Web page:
The Helsinki Business Hub has developed an interesting approach to attracting world class talent. The 90 day Finn program seeks to remove many of the barriers of relocating from the United States to Finland and trust that Finland itself will persuade people to stay. An invitation to experience Finland for 90 days during which time the country where citizens rank #1 in overall happiness can romance American workers into emigrating sounds like the plot of a romantic comedy, not an immigration policy. But the crazy thing is, it just might work.
Other countries have made attempts to entice remote workers. Barbados offers a special work visa for remote employees. The Irish island of Arranmore (Árainn Mhór) penned open letters touting how remote friendly the location is. And Germany offers free tuition for Americans looking to earn graduate degrees and in some cases even pays a living stipend. So what makes the 90-Day Finn program different?
The Helsinki Business hub points to the following accolades as reasons to settle down in Finland:
- #1 happiest country in the world
- #1 best work life balance
- #1 best country for expats
- #1 environmentally healthy county
- #1 in venture capital funding in Europe
I was curious where America fell on some of these rankings. So I did a little digging. I used the city Washington, DC when the entire country was not available.
- Washington, DC comes in #18 in current life evaluation (happiness)
- Washington, DC comes in #28 in work life balance
- Out of 36 countries surveyed, the United States sits at #32, just above Oman, of expats surveyed for family and well being.
- The United States has an Environmental Performance score of 69.3 compared to Finland’s 78.9
- The one item on this list where the United States tops Finland is on Venture Capital attractiveness. The US still sits at the tops of the University of Navarro’s Venture Capital and Private Equity list.
The 90 Day Finn program is the most comprehensive I have seen. It offers to remove much of the risk associated with uprooting a family and moving them across the globe. The program pays relocation costs, housing costs, to help fill out paperwork. They will even pick you up at the airport!
I believe my family and I are part of the intended audience for 90 Day Finn. My wife is a freelance graphic designer that has been helping local and remote customers for nearly five years. I run the software engineering shop for a fully remote start-up that is focused on solving systematic inequality baked into the tax system. We have three young children who love exploring the outdoors and have yet to start in person elementary school. We have both lived outside the United States for more than a year and have friends in Europe, including Finland. With the political and environmental climate in America looking so uncertain, our family has been asking questions about what the future holds.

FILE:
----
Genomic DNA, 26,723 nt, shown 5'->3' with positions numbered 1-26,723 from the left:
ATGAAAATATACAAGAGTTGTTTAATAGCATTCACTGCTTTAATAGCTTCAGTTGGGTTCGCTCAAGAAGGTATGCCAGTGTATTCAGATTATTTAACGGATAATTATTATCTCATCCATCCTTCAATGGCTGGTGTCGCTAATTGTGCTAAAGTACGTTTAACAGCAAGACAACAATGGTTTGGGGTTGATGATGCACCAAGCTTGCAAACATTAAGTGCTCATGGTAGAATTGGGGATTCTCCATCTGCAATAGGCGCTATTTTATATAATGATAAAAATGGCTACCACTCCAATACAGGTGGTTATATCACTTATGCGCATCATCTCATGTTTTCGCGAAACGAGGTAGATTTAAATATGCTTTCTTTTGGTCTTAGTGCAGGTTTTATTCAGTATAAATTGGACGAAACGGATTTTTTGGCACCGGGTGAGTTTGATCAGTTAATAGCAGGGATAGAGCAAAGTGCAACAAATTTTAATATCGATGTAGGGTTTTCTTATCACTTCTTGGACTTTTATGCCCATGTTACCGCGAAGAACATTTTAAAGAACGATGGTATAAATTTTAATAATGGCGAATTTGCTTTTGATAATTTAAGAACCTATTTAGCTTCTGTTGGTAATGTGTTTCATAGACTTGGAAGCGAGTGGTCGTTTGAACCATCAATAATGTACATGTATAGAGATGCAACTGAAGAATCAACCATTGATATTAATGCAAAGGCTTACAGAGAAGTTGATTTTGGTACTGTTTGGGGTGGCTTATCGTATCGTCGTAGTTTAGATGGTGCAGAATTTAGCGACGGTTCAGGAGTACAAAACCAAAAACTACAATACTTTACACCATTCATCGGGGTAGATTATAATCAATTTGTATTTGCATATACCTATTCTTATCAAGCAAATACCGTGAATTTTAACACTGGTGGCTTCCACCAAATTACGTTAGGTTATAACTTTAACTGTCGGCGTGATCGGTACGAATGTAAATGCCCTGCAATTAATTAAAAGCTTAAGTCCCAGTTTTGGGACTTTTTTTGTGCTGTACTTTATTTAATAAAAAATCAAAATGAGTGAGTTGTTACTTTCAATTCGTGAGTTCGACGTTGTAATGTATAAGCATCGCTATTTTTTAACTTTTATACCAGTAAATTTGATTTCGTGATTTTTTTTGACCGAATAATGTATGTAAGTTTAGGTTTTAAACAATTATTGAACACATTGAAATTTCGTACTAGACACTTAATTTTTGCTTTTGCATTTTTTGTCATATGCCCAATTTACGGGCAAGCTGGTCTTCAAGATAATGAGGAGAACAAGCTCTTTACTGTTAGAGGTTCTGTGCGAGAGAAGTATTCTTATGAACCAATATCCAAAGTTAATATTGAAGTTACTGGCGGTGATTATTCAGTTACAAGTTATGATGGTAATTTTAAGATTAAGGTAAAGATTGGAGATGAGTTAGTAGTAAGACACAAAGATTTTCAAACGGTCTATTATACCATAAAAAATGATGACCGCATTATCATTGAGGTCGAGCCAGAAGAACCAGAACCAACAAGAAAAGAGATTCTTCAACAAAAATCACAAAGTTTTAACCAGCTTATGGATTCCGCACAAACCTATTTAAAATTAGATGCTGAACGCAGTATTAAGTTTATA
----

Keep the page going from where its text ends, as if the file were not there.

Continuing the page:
Other countries have tried to attract skilled labor through offering free tuition. Germany offers free tuition to students and scholarships through DAAD will even cover living expenses. Why? The same reason America created an immigration fast track for immigrants “who [are] of distinguished merit and ability” in the Immigration and Nationality Act of 1952. The section of the law that prioritized skilled labor, often referred to as the H-1B immigration program, makes sense. Specialized labor spurs innovation and growth. America has taken a different approach in recent years. In October 2020, the White House issued a fact sheet describing changes to the H1-B program that would tighten restrictions, making it harder for skilled foreigners to enter the country. A very different approach to talent than the 90 Day Finn program.
I’ve got to admit, I am more than intrigued to try Finland. The signs point in the right direction. The Finnish Sauna, Finnish meatballs (sorry Sweden, Finland has a slight edge here), and beautiful scenery are extremely convincing. Would I participate in the 90 Day Finn program? Absolutely. Would I stay longer? I’ll let you know after our first date. What I can say is if Finland lives up to the hype, how could I say no?